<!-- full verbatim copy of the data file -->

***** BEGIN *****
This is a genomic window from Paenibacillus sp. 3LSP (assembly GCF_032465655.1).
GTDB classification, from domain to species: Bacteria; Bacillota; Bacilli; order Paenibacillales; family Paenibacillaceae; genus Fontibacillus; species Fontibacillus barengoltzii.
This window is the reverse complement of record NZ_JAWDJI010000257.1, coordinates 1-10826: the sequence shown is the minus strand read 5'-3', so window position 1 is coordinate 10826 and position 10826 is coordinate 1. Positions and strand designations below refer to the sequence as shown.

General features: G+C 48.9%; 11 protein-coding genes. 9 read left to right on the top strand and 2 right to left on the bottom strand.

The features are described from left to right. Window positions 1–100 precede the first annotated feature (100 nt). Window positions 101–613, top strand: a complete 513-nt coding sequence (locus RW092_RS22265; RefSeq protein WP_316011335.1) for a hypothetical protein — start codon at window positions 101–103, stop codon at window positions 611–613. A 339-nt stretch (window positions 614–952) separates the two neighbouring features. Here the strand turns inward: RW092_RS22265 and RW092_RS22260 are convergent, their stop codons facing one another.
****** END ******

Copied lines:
This is a genomic window from Paenibacillus sp. 3LSP (assembly GCF_032465655.1).
GTDB classification, from domain to species: Bacteria; Bacillota; Bacilli; order Paenibacillales; family Paenibacillaceae; genus Fontibacillus; species Fontibacillus barengoltzii.
This window is the reverse complement of record NZ_JAWDJI010000257.1, coordinates 1-10826: the sequence shown is the minus strand read 5'-3', so window position 1 is coordinate 10826 and position 10826 is coordinate 1. Positions and strand designations below refer to the sequence as shown.

General features: G+C 48.9%; 11 protein-coding genes. 9 read left to right on the top strand and 2 right to left on the bottom strand.

The features are described from left to right. Window positions 1–100 precede the first annotated feature (100 nt). Window positions 101–613, top strand: a complete 513-nt coding sequence (locus RW092_RS22265; RefSeq protein WP_316011335.1) for a hypothetical protein — start codon at window positions 101–103, stop codon at window positions 611–613. A 339-nt stretch (window positions 614–952) separates the two neighbouring features. Here the strand turns inward: RW092_RS22265 and RW092_RS22260 are convergent, their stop codons facing one another.